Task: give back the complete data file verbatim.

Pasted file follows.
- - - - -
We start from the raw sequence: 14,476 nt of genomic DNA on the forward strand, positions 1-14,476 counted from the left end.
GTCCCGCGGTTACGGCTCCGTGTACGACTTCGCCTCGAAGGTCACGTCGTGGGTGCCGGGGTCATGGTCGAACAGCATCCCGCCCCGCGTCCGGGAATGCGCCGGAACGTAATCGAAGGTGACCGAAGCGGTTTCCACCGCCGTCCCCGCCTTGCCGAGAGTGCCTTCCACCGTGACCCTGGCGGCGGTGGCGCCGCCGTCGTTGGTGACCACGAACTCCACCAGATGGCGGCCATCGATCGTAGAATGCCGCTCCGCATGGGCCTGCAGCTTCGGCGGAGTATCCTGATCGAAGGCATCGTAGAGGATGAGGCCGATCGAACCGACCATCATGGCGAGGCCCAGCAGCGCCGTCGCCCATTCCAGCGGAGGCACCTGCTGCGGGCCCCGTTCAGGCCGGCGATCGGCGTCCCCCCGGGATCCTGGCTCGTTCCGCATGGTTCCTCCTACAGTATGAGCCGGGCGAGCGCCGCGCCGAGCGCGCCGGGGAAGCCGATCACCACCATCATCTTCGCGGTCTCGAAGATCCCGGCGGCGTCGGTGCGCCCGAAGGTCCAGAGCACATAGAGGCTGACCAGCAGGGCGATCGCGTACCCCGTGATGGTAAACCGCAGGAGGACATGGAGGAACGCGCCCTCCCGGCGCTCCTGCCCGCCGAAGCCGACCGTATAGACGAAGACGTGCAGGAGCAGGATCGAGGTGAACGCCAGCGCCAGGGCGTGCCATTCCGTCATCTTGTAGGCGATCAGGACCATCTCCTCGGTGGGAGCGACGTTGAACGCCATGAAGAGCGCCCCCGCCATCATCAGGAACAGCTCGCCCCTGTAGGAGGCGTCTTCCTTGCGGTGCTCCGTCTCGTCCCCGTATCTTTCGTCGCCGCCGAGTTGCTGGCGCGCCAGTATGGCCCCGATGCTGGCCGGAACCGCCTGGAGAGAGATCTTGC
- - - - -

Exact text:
We start from the raw sequence: 14,476 nt of genomic DNA on the forward strand, positions 1-14,476 counted from the left end.
GTCCCGCGGTTACGGCTCCGTGTACGACTTCGCCTCGAAGGTCACGTCGTGGGTGCCGGGGTCATGGTCGAACAGCATCCCGCCCCGCGTCCGGGAATGCGCCGGAACGTAATCGAAGGTGACCGAAGCGGTTTCCACCGCCGTCCCCGCCTTGCCGAGAGTGCCTTCCACCGTGACCCTGGCGGCGGTGGCGCCGCCGTCGTTGGTGACCACGAACTCCACCAGATGGCGGCCATCGATCGTAGAATGCCGCTCCGCATGGGCCTGCAGCTTCGGCGGAGTATCCTGATCGAAGGCATCGTAGAGGATGAGGCCGATCGAACCGACCATCATGGCGAGGCCCAGCAGCGCCGTCGCCCATTCCAGCGGAGGCACCTGCTGCGGGCCCCGTTCAGGCCGGCGATCGGCGTCCCCCCGGGATCCTGGCTCGTTCCGCATGGTTCCTCCTACAGTATGAGCCGGGCGAGCGCCGCGCCGAGCGCGCCGGGGAAGCCGATCACCACCATCATCTTCGCGGTCTCGAAGATCCCGGCGGCGTCGGTGCGCCCGAAGGTCCAGAGCACATAGAGGCTGACCAGCAGGGCGATCGCGTACCCCGTGATGGTAAACCGCAGGAGGACATGGAGGAACGCGCCCTCCCGGCGCTCCTGCCCGCCGAAGCCGACCGTATAGACGAAGACGTGCAGGAGCAGGATCGAGGTGAACGCCAGCGCCAGGGCGTGCCATTCCGTCATCTTGTAGGCGATCAGGACCATCTCCTCGGTGGGAGCGACGTTGAACGCCATGAAGAGCGCCCCCGCCATCATCAGGAACAGCTCGCCCCTGTAGGAGGCGTCTTCCTTGCGGTGCTCCGTCTCGTCCCCGTATCTTTCGTCGCCGCCGAGTTGCTGGCGCGCCAGTATGGCCCCGATGCTGGCCGGAACCGCCTGGAGAGAGATCTTGC